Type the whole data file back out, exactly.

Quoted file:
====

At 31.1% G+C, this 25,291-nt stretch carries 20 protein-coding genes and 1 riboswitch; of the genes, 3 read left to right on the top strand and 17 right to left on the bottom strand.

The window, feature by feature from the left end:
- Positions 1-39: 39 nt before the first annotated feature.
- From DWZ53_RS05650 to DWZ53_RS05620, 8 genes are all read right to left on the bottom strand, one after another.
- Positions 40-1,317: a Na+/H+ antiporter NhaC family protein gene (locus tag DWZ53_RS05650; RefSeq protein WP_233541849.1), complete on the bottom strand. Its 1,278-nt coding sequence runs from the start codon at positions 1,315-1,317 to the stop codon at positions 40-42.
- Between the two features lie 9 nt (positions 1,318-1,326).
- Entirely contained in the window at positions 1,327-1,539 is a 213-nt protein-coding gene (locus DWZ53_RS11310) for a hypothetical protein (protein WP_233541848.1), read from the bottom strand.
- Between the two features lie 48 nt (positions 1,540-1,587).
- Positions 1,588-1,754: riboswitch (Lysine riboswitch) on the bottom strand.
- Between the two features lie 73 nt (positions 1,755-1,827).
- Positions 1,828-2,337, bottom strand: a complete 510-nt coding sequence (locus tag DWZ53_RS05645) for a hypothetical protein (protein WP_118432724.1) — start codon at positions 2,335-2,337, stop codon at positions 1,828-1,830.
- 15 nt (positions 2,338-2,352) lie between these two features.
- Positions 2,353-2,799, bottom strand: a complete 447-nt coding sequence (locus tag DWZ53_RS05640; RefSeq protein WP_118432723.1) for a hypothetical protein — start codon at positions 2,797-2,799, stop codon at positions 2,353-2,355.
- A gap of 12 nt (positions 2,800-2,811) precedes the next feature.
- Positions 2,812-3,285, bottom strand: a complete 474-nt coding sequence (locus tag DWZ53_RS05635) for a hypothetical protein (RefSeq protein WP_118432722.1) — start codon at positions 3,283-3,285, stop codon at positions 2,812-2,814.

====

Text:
At 31.1% G+C, this 25,291-nt stretch carries 20 protein-coding genes and 1 riboswitch; of the genes, 3 read left to right on the top strand and 17 right to left on the bottom strand.

The window, feature by feature from the left end:
- Positions 1-39: 39 nt before the first annotated feature.
- From DWZ53_RS05650 to DWZ53_RS05620, 8 genes are all read right to left on the bottom strand, one after another.
- Positions 40-1,317: a Na+/H+ antiporter NhaC family protein gene (locus tag DWZ53_RS05650; RefSeq protein WP_233541849.1), complete on the bottom strand. Its 1,278-nt coding sequence runs from the start codon at positions 1,315-1,317 to the stop codon at positions 40-42.
- Between the two features lie 9 nt (positions 1,318-1,326).
- Entirely contained in the window at positions 1,327-1,539 is a 213-nt protein-coding gene (locus DWZ53_RS11310) for a hypothetical protein (protein WP_233541848.1), read from the bottom strand.
- Between the two features lie 48 nt (positions 1,540-1,587).
- Positions 1,588-1,754: riboswitch (Lysine riboswitch) on the bottom strand.
- Between the two features lie 73 nt (positions 1,755-1,827).
- Positions 1,828-2,337, bottom strand: a complete 510-nt coding sequence (locus tag DWZ53_RS05645) for a hypothetical protein (protein WP_118432724.1) — start codon at positions 2,335-2,337, stop codon at positions 1,828-1,830.
- 15 nt (positions 2,338-2,352) lie between these two features.
- Positions 2,353-2,799, bottom strand: a complete 447-nt coding sequence (locus tag DWZ53_RS05640; RefSeq protein WP_118432723.1) for a hypothetical protein — start codon at positions 2,797-2,799, stop codon at positions 2,353-2,355.
- A gap of 12 nt (positions 2,800-2,811) precedes the next feature.
- Positions 2,812-3,285, bottom strand: a complete 474-nt coding sequence (locus tag DWZ53_RS05635) for a hypothetical protein (RefSeq protein WP_118432722.1) — start codon at positions 3,283-3,285, stop codon at positions 2,812-2,814.